But poverty and powerlessness could not prevent Caribbean people from developing their own resilient and resourceful cultures, forged in resistance to slavery and rooted in a shared African heritage. In music, religion, and literature the Caribbean has given the world new voices and modes of expression that many North Americans value, though often without understanding their origins.

The goal of this class is to trace the emergence of modern multi-ethnic Caribbean nations from the slave colonies of the not-so-distant past. We will show that that though they provide tourists with a picturesque “escape” destination, the islands of the Caribbean have played a central role in the history of the Atlantic world for the last 500 years.

Learning Outcomes:

  1. Students will be able to identify major Caribbean countries on a map. This will be assessed on a map quiz.
  2. Students will be able to construct reasonable interpretations of primary documents, books, and films about Caribbean history. This will be assessed in class discussions, and eight book quizzes.
  3. Students will be able to evaluate the impact on Caribbean peoples of factors including geography, global trade, slavery, racism, and imperialism. This will be assessed in four short country reports.
  4. Students will describe the connection between Caribbean history and the processes of globalization. This will be assessed in the final project.

Required Books:

  1. Jamaica Kincaid, A Small Place. Farrar, Straus & Giroux. ISBN: 9780374527075
  2. Vincent Brown, The Reaper’s Garden: Death and Power in the World of Atlantic Slavery. Harvard University Press, 2008.
  3. Philippe R. Girard, Toussaint Louverture: A Revolutionary Life. New York: Basic Books, 2016.
  4. Karen McCarthy Brown, Mama Lola: A Vodou Priestess in Brooklyn. University of California Press, 2001. ISBN: 0520224752
  5. Aviva Chomsky, A History of the Cuban Revolution. Wiley-Blackwell, 2011. ISBN: 978405187732

Major Assignments

Map quiz

  • Date: 01-21
  • I’ll pick ten countries on a blank map of the Caribbean and ask you to identify each of them, together with the main European language spoken there.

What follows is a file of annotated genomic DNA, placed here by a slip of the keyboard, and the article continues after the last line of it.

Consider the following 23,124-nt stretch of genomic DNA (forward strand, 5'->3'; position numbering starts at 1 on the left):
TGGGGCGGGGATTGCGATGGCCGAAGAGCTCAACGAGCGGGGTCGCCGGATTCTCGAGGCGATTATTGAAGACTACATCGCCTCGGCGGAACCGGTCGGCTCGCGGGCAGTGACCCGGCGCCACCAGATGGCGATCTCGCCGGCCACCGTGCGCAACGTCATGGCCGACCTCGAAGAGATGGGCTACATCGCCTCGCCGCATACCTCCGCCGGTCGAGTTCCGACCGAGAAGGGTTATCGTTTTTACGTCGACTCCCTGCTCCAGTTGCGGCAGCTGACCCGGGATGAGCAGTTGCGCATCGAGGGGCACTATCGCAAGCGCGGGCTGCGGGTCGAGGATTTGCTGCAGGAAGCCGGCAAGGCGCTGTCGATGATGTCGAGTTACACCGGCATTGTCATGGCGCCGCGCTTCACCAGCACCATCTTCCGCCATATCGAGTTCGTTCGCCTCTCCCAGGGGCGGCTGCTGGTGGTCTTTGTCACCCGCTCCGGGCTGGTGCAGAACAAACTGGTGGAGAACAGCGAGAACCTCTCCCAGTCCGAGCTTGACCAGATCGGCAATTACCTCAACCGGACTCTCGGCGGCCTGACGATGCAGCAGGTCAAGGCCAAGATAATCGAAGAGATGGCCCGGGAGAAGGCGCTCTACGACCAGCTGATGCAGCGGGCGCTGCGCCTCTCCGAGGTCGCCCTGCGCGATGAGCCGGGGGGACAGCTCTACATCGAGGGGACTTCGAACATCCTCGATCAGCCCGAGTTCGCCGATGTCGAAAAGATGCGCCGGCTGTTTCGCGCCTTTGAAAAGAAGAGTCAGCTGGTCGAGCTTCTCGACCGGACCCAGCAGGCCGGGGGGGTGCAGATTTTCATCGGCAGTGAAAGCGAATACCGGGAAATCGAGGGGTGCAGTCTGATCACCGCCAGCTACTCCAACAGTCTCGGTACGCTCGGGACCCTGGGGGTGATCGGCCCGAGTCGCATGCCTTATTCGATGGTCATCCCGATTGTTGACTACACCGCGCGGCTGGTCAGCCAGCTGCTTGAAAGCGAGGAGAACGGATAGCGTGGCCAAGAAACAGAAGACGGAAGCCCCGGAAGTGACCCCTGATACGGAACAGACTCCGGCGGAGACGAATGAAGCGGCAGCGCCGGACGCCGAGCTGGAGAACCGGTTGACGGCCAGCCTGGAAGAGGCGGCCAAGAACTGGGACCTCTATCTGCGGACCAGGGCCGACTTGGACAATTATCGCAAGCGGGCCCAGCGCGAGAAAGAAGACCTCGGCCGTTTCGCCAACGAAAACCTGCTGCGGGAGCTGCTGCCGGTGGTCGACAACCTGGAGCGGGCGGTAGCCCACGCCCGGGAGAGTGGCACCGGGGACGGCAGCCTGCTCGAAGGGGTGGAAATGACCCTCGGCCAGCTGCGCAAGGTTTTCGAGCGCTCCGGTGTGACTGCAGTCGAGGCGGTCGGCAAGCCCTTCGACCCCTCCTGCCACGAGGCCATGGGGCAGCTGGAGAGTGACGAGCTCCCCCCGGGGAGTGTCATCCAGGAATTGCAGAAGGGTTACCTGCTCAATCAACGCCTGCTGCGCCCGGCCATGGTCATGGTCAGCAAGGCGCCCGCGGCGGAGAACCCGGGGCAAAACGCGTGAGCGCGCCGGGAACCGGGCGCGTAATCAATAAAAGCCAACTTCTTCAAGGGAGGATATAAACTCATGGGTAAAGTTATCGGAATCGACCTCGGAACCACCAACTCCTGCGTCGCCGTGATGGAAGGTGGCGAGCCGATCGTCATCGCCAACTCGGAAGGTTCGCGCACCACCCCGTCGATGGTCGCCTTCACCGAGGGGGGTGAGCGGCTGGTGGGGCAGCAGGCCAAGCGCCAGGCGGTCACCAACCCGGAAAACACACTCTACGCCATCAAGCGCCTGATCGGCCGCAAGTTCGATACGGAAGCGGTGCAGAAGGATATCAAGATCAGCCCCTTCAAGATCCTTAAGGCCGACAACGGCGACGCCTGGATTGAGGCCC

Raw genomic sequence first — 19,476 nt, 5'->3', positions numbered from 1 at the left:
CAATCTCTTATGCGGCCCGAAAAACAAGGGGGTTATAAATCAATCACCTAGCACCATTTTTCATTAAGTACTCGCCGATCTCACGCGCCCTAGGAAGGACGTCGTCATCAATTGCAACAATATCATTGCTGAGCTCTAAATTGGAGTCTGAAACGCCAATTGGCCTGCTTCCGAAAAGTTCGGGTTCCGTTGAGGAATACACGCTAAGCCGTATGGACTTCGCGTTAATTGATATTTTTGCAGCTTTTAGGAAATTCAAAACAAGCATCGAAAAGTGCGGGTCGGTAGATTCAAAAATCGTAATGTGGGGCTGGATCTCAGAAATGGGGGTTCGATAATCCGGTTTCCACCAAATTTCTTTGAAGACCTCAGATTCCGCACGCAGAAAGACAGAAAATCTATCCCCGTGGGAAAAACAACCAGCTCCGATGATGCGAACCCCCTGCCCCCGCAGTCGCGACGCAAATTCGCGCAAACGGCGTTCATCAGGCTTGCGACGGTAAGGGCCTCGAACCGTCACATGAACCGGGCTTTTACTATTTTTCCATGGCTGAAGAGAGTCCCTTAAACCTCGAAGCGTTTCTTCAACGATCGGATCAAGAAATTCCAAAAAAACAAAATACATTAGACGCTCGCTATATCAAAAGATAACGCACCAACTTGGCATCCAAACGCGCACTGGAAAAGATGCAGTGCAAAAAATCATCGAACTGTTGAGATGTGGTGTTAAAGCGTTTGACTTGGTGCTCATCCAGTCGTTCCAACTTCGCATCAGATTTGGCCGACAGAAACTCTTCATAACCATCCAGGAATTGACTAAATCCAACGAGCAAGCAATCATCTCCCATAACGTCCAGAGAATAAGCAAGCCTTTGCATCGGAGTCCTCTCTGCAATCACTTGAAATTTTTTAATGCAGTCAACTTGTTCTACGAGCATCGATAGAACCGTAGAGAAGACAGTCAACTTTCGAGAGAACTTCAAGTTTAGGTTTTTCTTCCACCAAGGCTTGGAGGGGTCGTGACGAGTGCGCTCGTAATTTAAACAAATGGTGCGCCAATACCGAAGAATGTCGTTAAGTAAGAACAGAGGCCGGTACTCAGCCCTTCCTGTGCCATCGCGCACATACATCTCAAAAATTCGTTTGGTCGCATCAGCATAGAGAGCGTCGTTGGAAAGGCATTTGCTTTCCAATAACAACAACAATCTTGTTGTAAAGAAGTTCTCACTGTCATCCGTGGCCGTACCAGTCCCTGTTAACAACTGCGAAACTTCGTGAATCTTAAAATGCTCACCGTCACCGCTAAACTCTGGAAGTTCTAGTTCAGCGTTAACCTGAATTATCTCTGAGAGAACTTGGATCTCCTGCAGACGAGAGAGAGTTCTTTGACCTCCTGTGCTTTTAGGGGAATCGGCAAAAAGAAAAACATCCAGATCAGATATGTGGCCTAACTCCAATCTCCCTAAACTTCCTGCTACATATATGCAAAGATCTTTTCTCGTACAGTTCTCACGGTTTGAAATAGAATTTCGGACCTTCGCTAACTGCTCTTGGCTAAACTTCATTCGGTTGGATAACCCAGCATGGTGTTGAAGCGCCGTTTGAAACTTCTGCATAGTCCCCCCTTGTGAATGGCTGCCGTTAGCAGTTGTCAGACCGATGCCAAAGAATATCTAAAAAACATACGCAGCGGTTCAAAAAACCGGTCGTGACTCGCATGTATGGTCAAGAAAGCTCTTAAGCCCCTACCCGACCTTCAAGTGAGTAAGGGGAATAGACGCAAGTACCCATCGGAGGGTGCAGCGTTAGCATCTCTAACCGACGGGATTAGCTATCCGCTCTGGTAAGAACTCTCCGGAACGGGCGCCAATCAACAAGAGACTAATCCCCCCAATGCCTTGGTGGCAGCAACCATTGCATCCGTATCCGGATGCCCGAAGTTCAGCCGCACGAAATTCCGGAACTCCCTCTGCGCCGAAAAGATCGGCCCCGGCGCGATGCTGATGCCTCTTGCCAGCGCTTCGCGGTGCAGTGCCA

Nine on-line book quizzes

  • Dates: 01-23; 01-30; 02-11; 02-20; 02-25; 03-25; 04-08; 04-24; 05-01
  • For each of our books you will find a study guide on Blackboard, with four to nine discussion questions and a list of important terms. Eight times during the semester [see schedule] we’ll have a on-line quiz on the book, consisting of four multiple choice questions on the terms and an essay on one of the discussion questions. You may drop the lowest quiz score.
  • You will take the quiz on Blackboard before class and we will discuss the book during class. It will be heavily based on the Book Guide, with multiple-choice questions of the vocabulary and 1 essay question selected from those listed in the Book Guide.

Twelve on-line lecture quizzes

  • Dates: 01-18; 01-25; 02-01; 02-15; 02-22; 03-01; 03-22; 03-29; 04-05; 04-12; 04-26; 05-03
  • Most Fridays in the semester we’ll have an on-line lecture instead of class. There’ll be a 5 question multiple choice quiz on each lecture, to ensure you get credit for listening to the lecture. You can take these Friday quizzes as often as you like but you must do it before the following Monday.

Three country project assignments

  • Dates: 02-08; 03-08; 04-19
  • You’ll choose one of the following Caribbean countries to study over the course of the semester: Cuba, Dominican Republic, Jamaica, Haiti and Puerto Rico. Over the course of the semester you’ll submit three five-page papers on pre-assigned aspects of the history and culture of that country.

Class participation

I base this on two elements: your regular attendance and your oral/written participation in class, especially on our pre-announced discussion days.

Final project

  • Date: Wed 05-08 due on Blackboard by 5:00 pm
  • At the end of the semester you’ll use a template I provide to combine your four country project assignments into a single project on the country you picked.

Important Policies:

Grading Policy:

At the end of the semester, students who have accumulated 900 or more
points will receive a “A”; 800 to 899 is a “B”; 700 to 799 is a “C”;
and 600 to 699 is “D”. Less than 600 points is a failing grade.

Assignment Points
Map quiz 50
Ten on-line lecture quizzes 100
Eight on-line reading quizzes 400
Three country projects 150
Final Project 200
Class participation 100
TOTAL 1000

Attendance Policy: